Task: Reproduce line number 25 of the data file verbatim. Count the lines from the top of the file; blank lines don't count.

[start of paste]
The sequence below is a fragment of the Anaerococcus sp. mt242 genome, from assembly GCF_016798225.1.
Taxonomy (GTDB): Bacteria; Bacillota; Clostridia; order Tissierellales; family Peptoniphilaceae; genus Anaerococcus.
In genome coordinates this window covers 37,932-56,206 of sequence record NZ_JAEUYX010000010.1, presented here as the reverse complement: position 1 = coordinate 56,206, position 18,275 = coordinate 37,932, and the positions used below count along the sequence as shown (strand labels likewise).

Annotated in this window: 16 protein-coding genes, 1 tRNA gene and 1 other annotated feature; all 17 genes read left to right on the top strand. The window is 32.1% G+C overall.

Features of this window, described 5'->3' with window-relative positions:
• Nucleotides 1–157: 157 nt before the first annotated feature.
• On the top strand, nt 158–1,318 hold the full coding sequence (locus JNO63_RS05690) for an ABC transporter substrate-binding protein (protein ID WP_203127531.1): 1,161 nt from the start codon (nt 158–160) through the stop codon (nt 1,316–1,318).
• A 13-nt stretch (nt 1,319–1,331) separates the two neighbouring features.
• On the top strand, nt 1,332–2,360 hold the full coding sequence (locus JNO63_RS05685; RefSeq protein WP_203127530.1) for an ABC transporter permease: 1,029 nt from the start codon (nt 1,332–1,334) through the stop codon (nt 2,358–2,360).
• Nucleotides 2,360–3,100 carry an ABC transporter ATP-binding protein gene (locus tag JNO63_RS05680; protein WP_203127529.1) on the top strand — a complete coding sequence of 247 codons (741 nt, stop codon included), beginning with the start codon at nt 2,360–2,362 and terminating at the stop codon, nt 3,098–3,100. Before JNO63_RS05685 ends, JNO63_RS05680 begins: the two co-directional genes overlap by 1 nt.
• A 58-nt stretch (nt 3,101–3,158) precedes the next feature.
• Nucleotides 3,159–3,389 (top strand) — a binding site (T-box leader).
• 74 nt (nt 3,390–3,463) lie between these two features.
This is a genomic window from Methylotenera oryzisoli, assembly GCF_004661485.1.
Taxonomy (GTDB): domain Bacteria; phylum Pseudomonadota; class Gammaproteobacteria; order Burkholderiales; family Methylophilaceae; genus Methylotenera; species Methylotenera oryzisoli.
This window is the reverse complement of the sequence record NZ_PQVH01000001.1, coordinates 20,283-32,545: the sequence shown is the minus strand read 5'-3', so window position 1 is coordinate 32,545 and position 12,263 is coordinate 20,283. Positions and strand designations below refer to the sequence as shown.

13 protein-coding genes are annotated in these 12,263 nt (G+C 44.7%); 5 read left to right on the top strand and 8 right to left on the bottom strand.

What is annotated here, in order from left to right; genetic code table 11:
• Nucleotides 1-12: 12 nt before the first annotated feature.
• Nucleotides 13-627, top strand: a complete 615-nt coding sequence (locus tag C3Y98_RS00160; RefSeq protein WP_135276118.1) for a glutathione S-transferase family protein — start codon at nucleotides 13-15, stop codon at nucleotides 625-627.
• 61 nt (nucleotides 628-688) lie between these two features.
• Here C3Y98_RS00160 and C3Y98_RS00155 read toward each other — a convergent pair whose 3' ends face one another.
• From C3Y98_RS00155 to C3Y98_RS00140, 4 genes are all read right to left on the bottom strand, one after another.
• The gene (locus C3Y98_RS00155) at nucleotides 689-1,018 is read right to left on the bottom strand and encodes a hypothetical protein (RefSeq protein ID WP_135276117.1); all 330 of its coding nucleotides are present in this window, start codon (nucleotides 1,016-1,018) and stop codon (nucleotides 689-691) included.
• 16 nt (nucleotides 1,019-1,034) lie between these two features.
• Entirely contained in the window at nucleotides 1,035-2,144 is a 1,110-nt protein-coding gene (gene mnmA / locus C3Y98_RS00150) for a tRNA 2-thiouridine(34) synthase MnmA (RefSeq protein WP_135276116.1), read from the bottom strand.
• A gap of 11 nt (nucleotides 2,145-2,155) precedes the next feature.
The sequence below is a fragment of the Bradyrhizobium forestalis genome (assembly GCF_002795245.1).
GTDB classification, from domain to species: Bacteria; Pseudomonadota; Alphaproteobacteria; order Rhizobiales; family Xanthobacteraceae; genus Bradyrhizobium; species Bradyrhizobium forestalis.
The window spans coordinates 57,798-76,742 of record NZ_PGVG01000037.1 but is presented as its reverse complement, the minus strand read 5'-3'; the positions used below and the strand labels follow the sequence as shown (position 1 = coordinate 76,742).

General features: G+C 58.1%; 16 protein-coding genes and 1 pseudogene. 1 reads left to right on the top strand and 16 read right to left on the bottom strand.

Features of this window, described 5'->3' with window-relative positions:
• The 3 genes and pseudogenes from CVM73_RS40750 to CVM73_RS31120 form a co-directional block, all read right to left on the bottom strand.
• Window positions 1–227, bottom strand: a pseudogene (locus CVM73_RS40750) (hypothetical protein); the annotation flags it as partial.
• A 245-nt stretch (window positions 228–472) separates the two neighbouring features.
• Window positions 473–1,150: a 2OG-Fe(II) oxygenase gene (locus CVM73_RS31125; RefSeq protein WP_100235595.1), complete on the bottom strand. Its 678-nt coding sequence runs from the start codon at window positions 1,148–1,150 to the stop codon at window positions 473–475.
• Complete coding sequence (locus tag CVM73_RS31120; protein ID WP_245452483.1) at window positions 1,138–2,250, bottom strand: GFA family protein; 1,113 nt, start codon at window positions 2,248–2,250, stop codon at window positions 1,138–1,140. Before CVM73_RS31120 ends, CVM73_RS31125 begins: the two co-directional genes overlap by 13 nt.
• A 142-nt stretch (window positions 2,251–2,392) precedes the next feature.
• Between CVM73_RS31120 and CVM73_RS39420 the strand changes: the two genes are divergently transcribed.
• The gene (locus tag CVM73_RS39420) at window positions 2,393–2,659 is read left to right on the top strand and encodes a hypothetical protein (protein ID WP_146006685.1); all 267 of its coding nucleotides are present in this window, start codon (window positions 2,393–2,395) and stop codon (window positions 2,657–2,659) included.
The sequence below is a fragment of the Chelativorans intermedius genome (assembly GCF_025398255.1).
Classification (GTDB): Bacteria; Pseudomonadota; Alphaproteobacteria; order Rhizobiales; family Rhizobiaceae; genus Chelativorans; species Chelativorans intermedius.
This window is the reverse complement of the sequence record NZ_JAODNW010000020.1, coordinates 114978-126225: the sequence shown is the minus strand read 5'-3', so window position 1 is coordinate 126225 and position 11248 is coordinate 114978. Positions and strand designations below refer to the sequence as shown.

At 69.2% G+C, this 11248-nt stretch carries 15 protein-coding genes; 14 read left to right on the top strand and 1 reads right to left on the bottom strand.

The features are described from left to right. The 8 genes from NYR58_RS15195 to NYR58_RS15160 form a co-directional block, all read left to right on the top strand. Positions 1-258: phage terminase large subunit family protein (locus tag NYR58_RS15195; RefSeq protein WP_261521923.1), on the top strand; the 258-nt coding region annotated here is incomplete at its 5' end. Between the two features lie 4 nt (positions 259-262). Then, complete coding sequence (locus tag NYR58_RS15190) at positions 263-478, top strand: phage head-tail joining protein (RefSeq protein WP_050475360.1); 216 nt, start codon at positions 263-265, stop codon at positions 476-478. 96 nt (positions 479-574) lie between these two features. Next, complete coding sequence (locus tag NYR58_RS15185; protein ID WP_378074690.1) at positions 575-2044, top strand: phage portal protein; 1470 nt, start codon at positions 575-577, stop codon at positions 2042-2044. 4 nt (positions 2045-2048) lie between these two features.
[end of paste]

• 16 nt (nucleotides 1,019-1,034) lie between these two features.